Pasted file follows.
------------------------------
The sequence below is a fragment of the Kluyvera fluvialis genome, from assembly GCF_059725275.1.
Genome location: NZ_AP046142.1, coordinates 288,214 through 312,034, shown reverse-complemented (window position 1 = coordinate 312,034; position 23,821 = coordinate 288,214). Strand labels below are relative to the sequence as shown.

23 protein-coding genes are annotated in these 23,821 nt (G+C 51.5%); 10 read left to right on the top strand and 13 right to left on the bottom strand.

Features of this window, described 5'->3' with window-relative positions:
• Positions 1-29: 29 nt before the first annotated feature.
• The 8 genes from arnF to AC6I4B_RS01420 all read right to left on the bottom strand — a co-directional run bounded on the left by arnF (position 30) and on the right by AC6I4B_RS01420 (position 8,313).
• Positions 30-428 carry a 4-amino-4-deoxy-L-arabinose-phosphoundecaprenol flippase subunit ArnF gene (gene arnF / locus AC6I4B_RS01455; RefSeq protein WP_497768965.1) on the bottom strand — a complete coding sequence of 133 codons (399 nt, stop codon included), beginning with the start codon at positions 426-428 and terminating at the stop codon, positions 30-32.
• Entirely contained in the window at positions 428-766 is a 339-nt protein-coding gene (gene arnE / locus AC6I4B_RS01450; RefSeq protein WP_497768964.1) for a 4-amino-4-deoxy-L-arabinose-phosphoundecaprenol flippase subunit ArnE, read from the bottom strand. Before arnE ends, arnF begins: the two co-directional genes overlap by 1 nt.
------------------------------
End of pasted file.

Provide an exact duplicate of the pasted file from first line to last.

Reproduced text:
The sequence below is a fragment of the Kluyvera fluvialis genome, from assembly GCF_059725275.1.
Genome location: NZ_AP046142.1, coordinates 288,214 through 312,034, shown reverse-complemented (window position 1 = coordinate 312,034; position 23,821 = coordinate 288,214). Strand labels below are relative to the sequence as shown.

23 protein-coding genes are annotated in these 23,821 nt (G+C 51.5%); 10 read left to right on the top strand and 13 right to left on the bottom strand.

Features of this window, described 5'->3' with window-relative positions:
• Positions 1-29: 29 nt before the first annotated feature.
• The 8 genes from arnF to AC6I4B_RS01420 all read right to left on the bottom strand — a co-directional run bounded on the left by arnF (position 30) and on the right by AC6I4B_RS01420 (position 8,313).
• Positions 30-428 carry a 4-amino-4-deoxy-L-arabinose-phosphoundecaprenol flippase subunit ArnF gene (gene arnF / locus AC6I4B_RS01455; RefSeq protein WP_497768965.1) on the bottom strand — a complete coding sequence of 133 codons (399 nt, stop codon included), beginning with the start codon at positions 426-428 and terminating at the stop codon, positions 30-32.
• Entirely contained in the window at positions 428-766 is a 339-nt protein-coding gene (gene arnE / locus AC6I4B_RS01450; RefSeq protein WP_497768964.1) for a 4-amino-4-deoxy-L-arabinose-phosphoundecaprenol flippase subunit ArnE, read from the bottom strand. Before arnE ends, arnF begins: the two co-directional genes overlap by 1 nt.